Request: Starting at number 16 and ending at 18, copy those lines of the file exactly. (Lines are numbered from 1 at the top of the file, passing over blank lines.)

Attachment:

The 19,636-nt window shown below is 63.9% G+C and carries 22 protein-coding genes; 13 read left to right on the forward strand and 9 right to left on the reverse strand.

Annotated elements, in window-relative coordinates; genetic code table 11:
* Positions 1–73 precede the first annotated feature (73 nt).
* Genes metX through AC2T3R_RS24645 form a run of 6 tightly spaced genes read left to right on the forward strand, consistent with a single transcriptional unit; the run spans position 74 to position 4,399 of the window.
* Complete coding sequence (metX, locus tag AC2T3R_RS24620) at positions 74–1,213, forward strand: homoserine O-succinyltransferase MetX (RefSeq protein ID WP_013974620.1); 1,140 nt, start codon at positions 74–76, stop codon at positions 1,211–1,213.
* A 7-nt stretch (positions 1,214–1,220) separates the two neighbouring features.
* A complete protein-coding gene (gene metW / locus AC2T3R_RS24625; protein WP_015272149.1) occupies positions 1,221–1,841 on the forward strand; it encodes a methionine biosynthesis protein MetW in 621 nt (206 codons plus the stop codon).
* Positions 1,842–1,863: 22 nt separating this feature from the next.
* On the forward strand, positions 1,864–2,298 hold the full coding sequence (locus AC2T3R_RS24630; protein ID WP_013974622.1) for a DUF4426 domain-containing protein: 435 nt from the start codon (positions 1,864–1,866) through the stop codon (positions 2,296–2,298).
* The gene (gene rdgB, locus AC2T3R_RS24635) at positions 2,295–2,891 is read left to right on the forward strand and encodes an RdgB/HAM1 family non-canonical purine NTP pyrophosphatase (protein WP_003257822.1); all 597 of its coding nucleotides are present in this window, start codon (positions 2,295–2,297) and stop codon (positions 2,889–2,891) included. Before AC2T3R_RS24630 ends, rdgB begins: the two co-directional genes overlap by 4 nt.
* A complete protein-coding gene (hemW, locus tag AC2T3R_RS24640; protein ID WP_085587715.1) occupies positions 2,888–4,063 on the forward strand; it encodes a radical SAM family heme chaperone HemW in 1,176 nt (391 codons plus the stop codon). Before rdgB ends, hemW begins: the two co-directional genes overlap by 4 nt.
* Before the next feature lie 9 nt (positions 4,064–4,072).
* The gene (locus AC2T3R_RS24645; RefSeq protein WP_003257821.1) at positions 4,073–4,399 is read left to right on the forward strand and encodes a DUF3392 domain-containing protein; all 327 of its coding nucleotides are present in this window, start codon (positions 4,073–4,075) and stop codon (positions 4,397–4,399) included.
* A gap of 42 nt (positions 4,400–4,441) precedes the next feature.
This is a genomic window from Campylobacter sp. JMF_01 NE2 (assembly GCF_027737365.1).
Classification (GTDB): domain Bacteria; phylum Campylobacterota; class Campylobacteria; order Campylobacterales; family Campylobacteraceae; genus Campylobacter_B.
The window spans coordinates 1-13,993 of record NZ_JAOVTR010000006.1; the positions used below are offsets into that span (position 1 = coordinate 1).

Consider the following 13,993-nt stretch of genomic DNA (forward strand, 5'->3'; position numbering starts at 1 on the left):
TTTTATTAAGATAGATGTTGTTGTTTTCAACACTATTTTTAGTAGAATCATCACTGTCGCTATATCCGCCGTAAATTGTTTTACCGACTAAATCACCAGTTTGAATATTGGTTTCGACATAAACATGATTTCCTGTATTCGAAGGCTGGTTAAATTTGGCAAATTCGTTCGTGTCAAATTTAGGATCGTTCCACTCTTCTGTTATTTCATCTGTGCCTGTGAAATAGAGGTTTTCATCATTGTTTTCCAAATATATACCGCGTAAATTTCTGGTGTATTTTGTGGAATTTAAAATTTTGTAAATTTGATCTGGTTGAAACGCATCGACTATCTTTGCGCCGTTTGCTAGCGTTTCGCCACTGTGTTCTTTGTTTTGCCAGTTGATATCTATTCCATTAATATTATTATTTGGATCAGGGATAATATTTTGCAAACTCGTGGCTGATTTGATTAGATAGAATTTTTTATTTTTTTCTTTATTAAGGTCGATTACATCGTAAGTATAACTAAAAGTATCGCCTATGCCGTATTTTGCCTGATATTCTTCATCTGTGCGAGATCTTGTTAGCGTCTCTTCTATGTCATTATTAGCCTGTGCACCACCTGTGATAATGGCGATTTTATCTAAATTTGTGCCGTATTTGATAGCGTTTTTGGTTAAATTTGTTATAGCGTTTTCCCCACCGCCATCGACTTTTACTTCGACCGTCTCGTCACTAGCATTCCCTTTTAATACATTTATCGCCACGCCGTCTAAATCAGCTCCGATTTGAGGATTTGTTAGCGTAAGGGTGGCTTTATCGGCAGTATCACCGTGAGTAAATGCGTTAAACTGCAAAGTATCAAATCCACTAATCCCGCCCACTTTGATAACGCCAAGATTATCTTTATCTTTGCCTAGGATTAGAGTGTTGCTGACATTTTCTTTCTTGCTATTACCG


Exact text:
Classification (GTDB): domain Bacteria; phylum Campylobacterota; class Campylobacteria; order Campylobacterales; family Campylobacteraceae; genus Campylobacter_B.
The window spans coordinates 1-13,993 of record NZ_JAOVTR010000006.1; the positions used below are offsets into that span (position 1 = coordinate 1).

Consider the following 13,993-nt stretch of genomic DNA (forward strand, 5'->3'; position numbering starts at 1 on the left):